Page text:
You’ve probably seen the articles about what’s going on with public education these days.
There’s the “it’s the Republicans fault” cry to counter the “it’s the Democrats fault“, but I’ll take the unpopular stance and say it’s OUR fault, fellow voters … or non-voters if that’s the case.
Let’s review some history.
The voters of Texas approved an amendment to the Texas Constitution in November 1991 authorizing lottery sales in Texas. Lottery funds were and still are put into the general fund, which is distributed to services such as public education, public safety, and health and human services.
Hmm, so why are these the areas where state funding is always cut first?
Dedicating lottery funds solely to education didn’t then and doesn’t now mean schools will get more money because it actually decreases the money dedicated to education from general revenue. In other words, it was a shell game, folks. The lottery was sold as a way to help education, and most people feel like they were misled a little bit – like me, for instance.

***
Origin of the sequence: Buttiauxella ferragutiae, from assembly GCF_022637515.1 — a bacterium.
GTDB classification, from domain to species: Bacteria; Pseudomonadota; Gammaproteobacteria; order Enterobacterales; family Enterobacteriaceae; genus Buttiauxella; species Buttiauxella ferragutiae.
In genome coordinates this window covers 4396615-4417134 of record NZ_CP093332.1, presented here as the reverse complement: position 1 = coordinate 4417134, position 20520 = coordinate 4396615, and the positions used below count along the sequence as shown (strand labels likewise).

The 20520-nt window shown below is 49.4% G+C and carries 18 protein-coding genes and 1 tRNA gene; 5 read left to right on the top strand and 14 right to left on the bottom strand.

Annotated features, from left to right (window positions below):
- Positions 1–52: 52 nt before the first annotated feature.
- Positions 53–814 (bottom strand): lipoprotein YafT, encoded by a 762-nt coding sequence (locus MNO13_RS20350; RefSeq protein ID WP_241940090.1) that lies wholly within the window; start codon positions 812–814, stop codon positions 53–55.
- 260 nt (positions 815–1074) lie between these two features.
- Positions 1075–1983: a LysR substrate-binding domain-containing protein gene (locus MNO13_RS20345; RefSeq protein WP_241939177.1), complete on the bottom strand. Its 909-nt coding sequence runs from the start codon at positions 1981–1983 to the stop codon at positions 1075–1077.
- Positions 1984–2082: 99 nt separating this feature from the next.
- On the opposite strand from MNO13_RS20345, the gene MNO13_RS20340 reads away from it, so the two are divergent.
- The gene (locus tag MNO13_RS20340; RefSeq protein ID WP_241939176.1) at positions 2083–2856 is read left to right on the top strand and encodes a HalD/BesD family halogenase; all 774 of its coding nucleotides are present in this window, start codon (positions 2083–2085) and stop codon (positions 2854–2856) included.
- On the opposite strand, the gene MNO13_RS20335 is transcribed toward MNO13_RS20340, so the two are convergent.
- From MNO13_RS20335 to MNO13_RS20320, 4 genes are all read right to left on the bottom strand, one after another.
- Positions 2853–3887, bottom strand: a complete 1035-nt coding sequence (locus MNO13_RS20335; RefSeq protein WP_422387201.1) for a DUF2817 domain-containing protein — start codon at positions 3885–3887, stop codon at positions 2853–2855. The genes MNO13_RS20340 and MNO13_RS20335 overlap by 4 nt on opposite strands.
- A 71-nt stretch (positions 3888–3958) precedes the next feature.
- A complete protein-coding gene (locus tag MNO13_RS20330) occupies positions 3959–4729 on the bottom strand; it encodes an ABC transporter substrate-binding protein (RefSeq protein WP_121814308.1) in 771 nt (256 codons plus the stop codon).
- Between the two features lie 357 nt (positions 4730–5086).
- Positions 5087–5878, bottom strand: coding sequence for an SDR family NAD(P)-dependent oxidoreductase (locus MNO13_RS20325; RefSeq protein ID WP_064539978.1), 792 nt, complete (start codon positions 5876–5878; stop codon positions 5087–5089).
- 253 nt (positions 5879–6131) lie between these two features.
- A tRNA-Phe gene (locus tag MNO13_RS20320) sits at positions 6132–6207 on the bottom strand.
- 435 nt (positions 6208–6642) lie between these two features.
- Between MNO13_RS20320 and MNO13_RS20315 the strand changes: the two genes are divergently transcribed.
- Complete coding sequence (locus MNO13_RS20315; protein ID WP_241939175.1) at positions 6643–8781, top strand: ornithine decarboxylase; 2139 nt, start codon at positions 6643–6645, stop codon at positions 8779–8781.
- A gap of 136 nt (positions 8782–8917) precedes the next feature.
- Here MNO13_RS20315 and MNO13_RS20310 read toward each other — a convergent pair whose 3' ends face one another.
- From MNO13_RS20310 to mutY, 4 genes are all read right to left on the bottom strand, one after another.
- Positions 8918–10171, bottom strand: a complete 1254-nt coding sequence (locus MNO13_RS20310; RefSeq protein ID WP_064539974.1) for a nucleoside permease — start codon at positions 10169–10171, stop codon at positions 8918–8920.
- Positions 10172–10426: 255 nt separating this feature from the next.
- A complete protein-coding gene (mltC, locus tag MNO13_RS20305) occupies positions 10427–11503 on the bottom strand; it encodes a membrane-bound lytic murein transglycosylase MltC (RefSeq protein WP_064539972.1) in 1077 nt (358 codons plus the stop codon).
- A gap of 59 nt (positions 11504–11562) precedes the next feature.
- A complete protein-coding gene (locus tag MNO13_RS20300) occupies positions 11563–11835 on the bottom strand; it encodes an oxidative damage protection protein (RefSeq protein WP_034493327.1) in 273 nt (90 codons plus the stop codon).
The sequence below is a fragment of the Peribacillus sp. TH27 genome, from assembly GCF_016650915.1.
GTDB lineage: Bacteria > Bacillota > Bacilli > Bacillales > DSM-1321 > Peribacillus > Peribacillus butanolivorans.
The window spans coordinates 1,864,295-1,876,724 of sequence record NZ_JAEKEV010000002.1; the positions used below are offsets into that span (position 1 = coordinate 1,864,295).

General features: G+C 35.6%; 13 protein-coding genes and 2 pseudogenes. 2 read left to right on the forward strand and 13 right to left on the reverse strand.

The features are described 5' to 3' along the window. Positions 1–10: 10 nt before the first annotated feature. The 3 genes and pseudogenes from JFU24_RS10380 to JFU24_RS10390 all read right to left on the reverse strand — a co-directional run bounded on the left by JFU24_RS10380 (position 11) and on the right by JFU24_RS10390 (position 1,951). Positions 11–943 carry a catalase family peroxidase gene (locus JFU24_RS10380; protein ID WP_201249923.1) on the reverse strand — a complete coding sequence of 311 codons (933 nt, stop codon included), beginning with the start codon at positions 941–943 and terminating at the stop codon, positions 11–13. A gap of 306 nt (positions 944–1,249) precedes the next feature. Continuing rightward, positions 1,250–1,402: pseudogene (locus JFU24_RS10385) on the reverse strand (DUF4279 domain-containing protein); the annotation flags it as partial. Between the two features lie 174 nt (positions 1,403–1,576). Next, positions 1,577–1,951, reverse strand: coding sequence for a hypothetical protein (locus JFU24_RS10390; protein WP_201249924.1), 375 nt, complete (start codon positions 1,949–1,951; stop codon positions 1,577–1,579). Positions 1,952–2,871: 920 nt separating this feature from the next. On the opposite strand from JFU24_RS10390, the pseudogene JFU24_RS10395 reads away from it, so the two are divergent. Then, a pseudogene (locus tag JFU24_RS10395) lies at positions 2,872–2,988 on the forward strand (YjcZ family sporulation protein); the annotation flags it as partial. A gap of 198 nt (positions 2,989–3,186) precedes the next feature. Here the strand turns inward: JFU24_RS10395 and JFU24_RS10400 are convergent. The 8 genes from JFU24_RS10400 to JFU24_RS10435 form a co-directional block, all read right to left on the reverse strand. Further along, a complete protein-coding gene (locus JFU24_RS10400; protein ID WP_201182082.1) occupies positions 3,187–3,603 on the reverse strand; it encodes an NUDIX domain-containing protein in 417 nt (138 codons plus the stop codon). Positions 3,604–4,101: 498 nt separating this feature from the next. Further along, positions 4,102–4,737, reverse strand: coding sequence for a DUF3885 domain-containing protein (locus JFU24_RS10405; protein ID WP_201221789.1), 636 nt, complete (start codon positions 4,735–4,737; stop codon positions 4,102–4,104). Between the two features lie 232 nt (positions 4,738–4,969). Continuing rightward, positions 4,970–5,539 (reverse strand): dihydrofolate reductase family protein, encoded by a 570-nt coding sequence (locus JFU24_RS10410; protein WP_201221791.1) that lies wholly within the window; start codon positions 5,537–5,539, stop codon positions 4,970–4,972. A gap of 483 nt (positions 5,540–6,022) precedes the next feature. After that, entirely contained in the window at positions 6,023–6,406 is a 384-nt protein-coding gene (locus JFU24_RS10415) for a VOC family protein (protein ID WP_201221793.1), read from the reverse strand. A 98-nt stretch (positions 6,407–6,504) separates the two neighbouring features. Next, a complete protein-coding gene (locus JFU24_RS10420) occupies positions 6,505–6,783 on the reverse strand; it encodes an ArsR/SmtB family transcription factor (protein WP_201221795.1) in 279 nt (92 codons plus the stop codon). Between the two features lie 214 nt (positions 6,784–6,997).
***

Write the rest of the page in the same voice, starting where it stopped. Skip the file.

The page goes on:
In 1991, then-Gov. Ann Richards told voters in a televised address the day before the lottery was approved that if they wanted good schools, they could choose between a lottery or “a huge tax bill.”
Talk about political strong-arming in true southern woman “bless your heart” fashion.
So in Texas, we were never supposed to have a budget concern again because the magic Lottery was going to take care of all that, or so we were loosely led to believe.